I love math, and it’s brought me a lot of joy over the years. I vividly remember the mind-blowing moment in high school when the math teacher introduced the unit circle and Pythagorean identities. After we’d slogged through a semester of trig, geometry (my least favorite math discipline), suddenly connected back to algebra (my favorite)! And one of my most satisfying adult experiences was discovering that I enjoyed calculus despite failing it in college the first time around. It was very hard but I earned straight As in Calculus I, II, and III in my 50s (undergrad at UMass, part of a computer science 2nd bachelor’s program).
None of that could have happened without my dad’s intervention in 4th grade, when I just could not comprehend long multiplication. I was on the road to classic math phobia – shared by my mother and brother, so a real possibility. The times table had already thoroughly spooked me, and it didn’t help that I skipped third grade (to this day I say of any gap in my education that it must have been covered in that year and I missed it). I remember being shocked that earlier generations were required to learn up to 12×12, because a hundred combinations already seemed impossible. (I never memorized the 6-7-8 section – I had to argue to get partial credit on my first calculus midterm for having correctly worked a difficult problem until I wrote 7*9 = 64…)
So 9-year-old me is required to know all the integer combos, and now I also have to know when to carry, how to move across the decimal places, and then add it up at the end? I could not handle it. I felt like my brain wasn’t up to it, that it was too complicated to ever understand, and that the people who could do it must have some special ability that I lacked.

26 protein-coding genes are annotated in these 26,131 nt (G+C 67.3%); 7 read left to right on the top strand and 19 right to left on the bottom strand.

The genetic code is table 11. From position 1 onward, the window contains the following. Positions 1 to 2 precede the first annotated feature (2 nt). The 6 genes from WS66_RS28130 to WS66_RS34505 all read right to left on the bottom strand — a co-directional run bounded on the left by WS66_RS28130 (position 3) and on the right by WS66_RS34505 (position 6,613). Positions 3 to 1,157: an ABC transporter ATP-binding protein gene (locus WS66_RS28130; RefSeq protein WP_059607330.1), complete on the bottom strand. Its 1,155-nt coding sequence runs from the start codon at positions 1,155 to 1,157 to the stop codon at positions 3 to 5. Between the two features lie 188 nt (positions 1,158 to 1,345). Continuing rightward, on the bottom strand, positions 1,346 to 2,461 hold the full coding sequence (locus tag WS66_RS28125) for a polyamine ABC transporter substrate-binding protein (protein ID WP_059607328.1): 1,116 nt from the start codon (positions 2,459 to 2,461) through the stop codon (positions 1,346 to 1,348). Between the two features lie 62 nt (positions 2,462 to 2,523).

I don’t remember asking my father for help. From a very young age I believed, due to a combination of nature (independence, stubbornness) and nurture (sink-or-swim parenting, a semi-feral childhood), that I was supposed to solve my own problems, and if I couldn’t, that was my failure. The notion of being “just a small child” didn’t cross my mind. But either I did ask, or he saw that I was struggling.
Peter worked with me patiently and gently for hours, typically in the mornings before school. The specifics have faded, but I vividly remember his tidy handwriting as he demonstrated the techniques, and most of all his faith and confidence in my ability to master it. He conveyed over and over again that he knew it was hard for me, that finding it difficult to grasp wasn’t a flaw, but that if I gave him my attention and didn’t give up, I would understand it eventually. Many times I broke down in sobs, insisting that I just didn’t and couldn’t get it, but he never lost his cool or threw in the towel.
There’s no memory of when the light dawned, and maybe it was a gradual change, but it can’t have taken very long. From then on I actively enjoyed long multiplication. I was still prone to errors, but I knew and understood how to do it, and it was one of the first techniques I added to my ever growing jack-of-all-trades-master-of-none toolset. Relishing good-enough skills – the ability to do something with a modicum of success if not at a high level – I also learned from him (see the previous post!) I am eternally grateful.